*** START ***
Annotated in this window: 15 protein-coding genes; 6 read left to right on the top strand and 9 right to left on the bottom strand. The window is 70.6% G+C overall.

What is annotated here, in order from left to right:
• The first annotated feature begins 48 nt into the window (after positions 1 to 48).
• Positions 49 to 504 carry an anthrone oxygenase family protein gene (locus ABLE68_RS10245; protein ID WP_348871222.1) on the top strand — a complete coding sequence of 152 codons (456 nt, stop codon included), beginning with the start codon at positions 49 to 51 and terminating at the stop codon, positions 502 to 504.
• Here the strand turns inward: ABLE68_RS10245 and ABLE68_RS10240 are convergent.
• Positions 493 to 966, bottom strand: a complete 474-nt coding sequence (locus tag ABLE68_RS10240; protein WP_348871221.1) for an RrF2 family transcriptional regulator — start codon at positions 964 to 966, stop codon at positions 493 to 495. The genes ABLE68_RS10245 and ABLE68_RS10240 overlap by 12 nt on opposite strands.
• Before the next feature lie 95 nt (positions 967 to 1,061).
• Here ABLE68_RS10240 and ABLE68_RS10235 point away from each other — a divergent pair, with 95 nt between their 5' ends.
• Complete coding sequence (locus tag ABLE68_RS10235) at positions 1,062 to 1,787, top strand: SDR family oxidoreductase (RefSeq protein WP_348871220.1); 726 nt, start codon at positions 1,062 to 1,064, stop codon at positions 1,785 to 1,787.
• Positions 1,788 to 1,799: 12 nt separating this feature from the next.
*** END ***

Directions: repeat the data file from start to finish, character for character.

Annotated in this window: 15 protein-coding genes; 6 read left to right on the top strand and 9 right to left on the bottom strand. The window is 70.6% G+C overall.

What is annotated here, in order from left to right:
• The first annotated feature begins 48 nt into the window (after positions 1 to 48).
• Positions 49 to 504 carry an anthrone oxygenase family protein gene (locus ABLE68_RS10245; protein ID WP_348871222.1) on the top strand — a complete coding sequence of 152 codons (456 nt, stop codon included), beginning with the start codon at positions 49 to 51 and terminating at the stop codon, positions 502 to 504.
• Here the strand turns inward: ABLE68_RS10245 and ABLE68_RS10240 are convergent.
• Positions 493 to 966, bottom strand: a complete 474-nt coding sequence (locus tag ABLE68_RS10240; protein WP_348871221.1) for an RrF2 family transcriptional regulator — start codon at positions 964 to 966, stop codon at positions 493 to 495. The genes ABLE68_RS10245 and ABLE68_RS10240 overlap by 12 nt on opposite strands.
• Before the next feature lie 95 nt (positions 967 to 1,061).
• Here ABLE68_RS10240 and ABLE68_RS10235 point away from each other — a divergent pair, with 95 nt between their 5' ends.
• Complete coding sequence (locus tag ABLE68_RS10235) at positions 1,062 to 1,787, top strand: SDR family oxidoreductase (RefSeq protein WP_348871220.1); 726 nt, start codon at positions 1,062 to 1,064, stop codon at positions 1,785 to 1,787.
• Positions 1,788 to 1,799: 12 nt separating this feature from the next.